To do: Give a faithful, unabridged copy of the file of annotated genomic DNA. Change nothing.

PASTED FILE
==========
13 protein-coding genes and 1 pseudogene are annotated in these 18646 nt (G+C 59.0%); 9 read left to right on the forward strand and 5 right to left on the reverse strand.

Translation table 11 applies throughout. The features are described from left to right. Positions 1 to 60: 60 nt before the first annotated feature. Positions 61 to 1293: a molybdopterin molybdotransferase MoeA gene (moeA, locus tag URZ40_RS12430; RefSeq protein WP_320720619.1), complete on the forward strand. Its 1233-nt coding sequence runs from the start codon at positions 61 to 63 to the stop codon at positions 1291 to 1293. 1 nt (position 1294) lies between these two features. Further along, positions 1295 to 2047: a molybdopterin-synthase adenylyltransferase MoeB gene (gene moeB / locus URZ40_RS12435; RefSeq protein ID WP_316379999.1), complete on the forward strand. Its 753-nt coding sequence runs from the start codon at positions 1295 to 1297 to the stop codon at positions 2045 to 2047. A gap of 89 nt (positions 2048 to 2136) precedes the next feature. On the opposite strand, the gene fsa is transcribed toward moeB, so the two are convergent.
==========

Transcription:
13 protein-coding genes and 1 pseudogene are annotated in these 18646 nt (G+C 59.0%); 9 read left to right on the forward strand and 5 right to left on the reverse strand.

Translation table 11 applies throughout. The features are described from left to right. Positions 1 to 60: 60 nt before the first annotated feature. Positions 61 to 1293: a molybdopterin molybdotransferase MoeA gene (moeA, locus tag URZ40_RS12430; RefSeq protein WP_320720619.1), complete on the forward strand. Its 1233-nt coding sequence runs from the start codon at positions 61 to 63 to the stop codon at positions 1291 to 1293. 1 nt (position 1294) lies between these two features. Further along, positions 1295 to 2047: a molybdopterin-synthase adenylyltransferase MoeB gene (gene moeB / locus URZ40_RS12435; RefSeq protein ID WP_316379999.1), complete on the forward strand. Its 753-nt coding sequence runs from the start codon at positions 1295 to 1297 to the stop codon at positions 2045 to 2047. A gap of 89 nt (positions 2048 to 2136) precedes the next feature. On the opposite strand, the gene fsa is transcribed toward moeB, so the two are convergent.